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Most powerful Australian cars over the decades

By Ryan Lewis, 18 Nov 2016 Features

Most powerful Australian cars over the decades

These are the toughest Australian-made cars of their respective decades, from 1960 to the present day. From the HSV GTS to the Ford Falcon GTHO, we have it covered.

POWER! It’s what the true blue Aussie muscle car enthusiast needs to get going in the morning. For decades Australians have desired maximum grunt from their super sedans and sports coupes, and we’ve built some crackers.

The following is a list of the most powerful Aussie cars of each decade between 1960 and the present. No doubt the final, special HSVs will reset the high watermark that currently rests with the HSV GTS, but until then let’s take a look back at the equivalent performance heroes from generations gone by.

If there are any we’ve forgotten, let us know in the comments.

2010 – Present: HSV Gen-F2 GTS – 430kW

Perched high on the tree of almighty grunt is the current HSV Gen-F2 GTS (pictured top), launched in 2015. For the time being, its 430kW and 740Nm make it the most powerful car ever built in Australia. It’s unlikely to hold onto that mantle for too much longer – the final locally-sourced HSVs will eclipse it next year – but it should long be remembered for how brilliant it is as a whole, not only for the brute force of the LSA 6.2-litre supercharged V8.

2000 – 2009: HSV W427 – 375kW

HSV-W427-front -sideThe W427 was an astonishingly bold move by HSV back in the noughties. It scaled the loftiest tiers of performance and, most notably, price. The HSV W427 remains the most expensive Australian made car of all time, ticketed at $155,500.

That fat stack of cash bought you 375kW and 640Nm from an LS7 7.0-litre naturally aspirated V8. The car featured a unique-to-HSV six-speed manual gearbox, and HSV intended to sell 200 of them, before the GFC struck and it only managed to shift 137 through its showrooms between 2008 and 2009.

1990 – 1999: HSV VT2 Clubsport/Senator/R8 – 250kW

HSV-VT-II-SV99HSV’s VT Series 2 line-up scrapes in to the 1990s by a matter of months. The second iteration of the VT introduced the GM-sourced LS1 5.7-litre V8 engine, also known as the Gen III. The now infamous powerplant added outputs of 250kW and 473Nm to the HSV Clubsport, Senator and R8 models, as well as the HSV WH Grange. If it weren’t for the LS1’s late appearance, another landmark Aussie performance car would top the 90s – the 215kW HSV VS GTS-R.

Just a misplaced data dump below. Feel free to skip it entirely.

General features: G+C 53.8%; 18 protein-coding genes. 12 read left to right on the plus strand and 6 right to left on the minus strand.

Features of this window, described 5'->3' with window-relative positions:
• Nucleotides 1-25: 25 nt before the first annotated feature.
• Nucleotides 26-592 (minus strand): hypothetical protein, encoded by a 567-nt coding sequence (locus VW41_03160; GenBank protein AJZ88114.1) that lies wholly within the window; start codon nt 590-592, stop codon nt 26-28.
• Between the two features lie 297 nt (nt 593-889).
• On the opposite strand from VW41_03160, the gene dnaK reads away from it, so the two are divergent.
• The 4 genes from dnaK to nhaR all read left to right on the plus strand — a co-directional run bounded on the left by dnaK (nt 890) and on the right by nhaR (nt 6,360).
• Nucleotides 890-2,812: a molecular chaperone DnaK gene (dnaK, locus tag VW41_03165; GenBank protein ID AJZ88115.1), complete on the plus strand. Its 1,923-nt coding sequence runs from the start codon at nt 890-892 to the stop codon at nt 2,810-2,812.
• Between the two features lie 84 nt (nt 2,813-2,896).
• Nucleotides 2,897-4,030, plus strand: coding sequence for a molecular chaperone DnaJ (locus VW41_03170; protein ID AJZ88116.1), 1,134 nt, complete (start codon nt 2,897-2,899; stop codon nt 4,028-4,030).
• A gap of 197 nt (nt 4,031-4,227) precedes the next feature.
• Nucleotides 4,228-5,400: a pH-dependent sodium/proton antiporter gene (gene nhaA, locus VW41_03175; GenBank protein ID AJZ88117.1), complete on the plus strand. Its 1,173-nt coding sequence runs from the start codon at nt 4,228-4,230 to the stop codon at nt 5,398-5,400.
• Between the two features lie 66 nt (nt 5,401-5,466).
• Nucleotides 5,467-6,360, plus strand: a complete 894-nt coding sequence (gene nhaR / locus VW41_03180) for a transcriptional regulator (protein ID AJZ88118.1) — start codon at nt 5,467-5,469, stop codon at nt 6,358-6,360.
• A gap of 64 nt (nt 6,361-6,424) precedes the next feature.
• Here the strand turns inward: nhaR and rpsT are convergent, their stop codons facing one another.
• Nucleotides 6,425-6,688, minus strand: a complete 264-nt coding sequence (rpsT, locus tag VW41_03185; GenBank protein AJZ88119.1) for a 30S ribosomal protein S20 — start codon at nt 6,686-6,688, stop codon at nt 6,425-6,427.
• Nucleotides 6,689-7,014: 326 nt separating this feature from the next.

1980 – 1989: HSV VN SV5000 – 200kW

HSV_SN-SV-500Like the VT2 above, the HSV SV5000 arrived at the very end of its decade to set a new standard for power. Things had gone backwards a bit following the supercar scare of the 1970s. The SV5000 was the first time since then that an Australian car had cracked the 200kW mark. Importantly, this was done following the DIN testing standard, still used today.

Prior to that, power figures were recorded according to SAE measurements, which involved testing engines with no ancillaries, open exhausts and no air filters. The SV5000 is significant to this list, because its 5.0-litre V8 is the last all-Australian engine to reach the top of the pops before engines sourced from the United States came back to the fore.

1970 – 1979: Ford XY Falcon GT-HO Phase III – 224kW(ish)

1971-Ford -Falcon -XY-GTHONo surprises here. The Ford XY Falcon GT-HO Phase III may be the first Ford to make the list, but it is probably the most widely recognised Aussie muscle car full stop. There’s some mystery around how much power the Phase III actually had, as Ford claimed it to be the same as the regular GT – 224kw (300hp) – but it is generally accepted that it made quite a lot more than that. Somewhere around 284kW (380hp) is more likely. It’s a legend.

If we’re to go strictly by the books, then the XY Falcon GTs would tie with other cars making 300hp in the 1970s, including the Chrysler VH Charger E49 and the Holden HG Monaro GTS 350.

1960 – 1969: Holden HT GTS 350 – 224kW

HT-GTS-350The original Monaro shape, arguably the prettiest and most desirable, never went faster than it did in HT GTS 350 form. It arrived late in the decade, taking over from the HK GTS that had won Bathurst in 1968, and replacing that car’s 5.3-litre V8 with a 5.7-litre (350ci) V8 from Chevrolet producing 224kW and 515Nm. Only the GTS 350s fitted with a manual transmission had the fully-fledged engine. Powerglide automatic cars produced a relatively meagre 205kW. The HT GTS 350 was the car to take Colin Bond to his only Bathurst victory.